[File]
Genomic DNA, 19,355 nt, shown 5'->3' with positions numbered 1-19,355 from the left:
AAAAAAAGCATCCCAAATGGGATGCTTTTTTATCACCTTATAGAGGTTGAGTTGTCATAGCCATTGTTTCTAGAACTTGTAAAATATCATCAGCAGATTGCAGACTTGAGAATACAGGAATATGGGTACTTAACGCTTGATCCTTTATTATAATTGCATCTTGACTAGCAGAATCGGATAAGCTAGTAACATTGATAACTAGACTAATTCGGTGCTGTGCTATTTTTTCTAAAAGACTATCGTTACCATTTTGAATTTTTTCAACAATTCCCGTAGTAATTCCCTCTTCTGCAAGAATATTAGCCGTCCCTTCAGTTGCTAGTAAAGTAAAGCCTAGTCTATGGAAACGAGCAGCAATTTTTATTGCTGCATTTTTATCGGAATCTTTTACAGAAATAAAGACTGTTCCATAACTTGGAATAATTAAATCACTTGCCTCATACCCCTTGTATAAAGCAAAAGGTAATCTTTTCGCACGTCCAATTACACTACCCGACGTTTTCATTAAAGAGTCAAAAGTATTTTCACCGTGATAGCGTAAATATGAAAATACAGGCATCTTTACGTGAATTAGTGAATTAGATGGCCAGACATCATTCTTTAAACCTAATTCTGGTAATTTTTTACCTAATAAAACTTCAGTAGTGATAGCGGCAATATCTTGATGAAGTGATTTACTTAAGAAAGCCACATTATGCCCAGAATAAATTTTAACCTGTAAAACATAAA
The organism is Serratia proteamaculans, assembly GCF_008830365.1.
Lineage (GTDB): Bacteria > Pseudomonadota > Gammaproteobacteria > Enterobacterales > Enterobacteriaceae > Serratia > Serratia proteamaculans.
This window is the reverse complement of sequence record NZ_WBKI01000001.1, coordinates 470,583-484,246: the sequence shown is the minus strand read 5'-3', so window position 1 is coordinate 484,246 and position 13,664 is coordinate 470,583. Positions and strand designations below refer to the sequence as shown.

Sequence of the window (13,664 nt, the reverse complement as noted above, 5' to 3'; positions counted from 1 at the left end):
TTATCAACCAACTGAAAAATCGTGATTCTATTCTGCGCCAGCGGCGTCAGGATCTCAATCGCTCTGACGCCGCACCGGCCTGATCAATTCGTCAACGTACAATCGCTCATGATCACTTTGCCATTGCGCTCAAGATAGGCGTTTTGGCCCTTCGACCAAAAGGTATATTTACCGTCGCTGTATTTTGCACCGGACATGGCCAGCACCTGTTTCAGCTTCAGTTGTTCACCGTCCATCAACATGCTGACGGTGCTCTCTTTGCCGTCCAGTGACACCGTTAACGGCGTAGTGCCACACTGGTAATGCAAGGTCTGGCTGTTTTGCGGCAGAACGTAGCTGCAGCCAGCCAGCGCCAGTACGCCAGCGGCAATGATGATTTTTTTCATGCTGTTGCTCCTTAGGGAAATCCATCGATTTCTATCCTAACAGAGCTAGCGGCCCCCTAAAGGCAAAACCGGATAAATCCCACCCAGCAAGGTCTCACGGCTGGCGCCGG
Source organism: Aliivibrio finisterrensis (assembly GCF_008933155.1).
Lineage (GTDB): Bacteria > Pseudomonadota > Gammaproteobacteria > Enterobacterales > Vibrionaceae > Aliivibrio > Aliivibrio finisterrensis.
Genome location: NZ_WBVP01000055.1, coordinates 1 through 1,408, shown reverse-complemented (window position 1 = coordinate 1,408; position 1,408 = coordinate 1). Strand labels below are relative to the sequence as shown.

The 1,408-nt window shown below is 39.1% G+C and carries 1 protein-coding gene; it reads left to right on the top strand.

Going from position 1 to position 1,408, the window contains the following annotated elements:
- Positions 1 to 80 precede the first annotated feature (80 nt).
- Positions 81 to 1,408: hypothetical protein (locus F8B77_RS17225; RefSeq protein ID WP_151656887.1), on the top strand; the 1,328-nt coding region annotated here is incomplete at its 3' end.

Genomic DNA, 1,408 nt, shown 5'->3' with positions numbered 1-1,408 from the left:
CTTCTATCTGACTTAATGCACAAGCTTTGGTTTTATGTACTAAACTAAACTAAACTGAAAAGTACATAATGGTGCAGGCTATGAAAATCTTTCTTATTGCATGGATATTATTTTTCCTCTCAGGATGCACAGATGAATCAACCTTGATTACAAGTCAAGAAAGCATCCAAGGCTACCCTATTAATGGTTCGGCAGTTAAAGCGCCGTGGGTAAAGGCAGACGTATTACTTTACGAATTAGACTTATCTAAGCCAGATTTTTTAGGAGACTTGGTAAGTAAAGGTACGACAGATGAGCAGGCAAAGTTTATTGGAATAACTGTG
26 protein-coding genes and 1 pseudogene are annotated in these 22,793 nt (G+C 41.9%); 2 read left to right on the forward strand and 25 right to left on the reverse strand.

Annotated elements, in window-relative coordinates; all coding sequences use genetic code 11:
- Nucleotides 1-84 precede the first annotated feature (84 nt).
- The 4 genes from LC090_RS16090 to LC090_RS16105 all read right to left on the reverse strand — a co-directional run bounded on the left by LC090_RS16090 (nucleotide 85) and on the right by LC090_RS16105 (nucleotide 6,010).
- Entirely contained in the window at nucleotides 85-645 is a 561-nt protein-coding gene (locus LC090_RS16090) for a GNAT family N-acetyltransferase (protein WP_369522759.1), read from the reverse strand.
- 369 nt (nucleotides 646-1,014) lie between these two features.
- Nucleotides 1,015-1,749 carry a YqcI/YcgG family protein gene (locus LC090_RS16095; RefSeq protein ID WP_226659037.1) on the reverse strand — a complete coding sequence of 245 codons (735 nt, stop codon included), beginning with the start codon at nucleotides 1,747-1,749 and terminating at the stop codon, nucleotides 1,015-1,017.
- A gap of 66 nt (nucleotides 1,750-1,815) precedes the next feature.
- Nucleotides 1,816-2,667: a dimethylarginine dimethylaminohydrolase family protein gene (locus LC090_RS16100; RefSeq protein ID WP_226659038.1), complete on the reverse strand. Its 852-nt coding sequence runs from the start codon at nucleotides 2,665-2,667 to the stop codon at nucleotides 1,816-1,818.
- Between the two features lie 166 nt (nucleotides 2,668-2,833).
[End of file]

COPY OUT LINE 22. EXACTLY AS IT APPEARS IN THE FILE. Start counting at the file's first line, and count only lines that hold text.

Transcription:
- 369 nt (nucleotides 646-1,014) lie between these two features.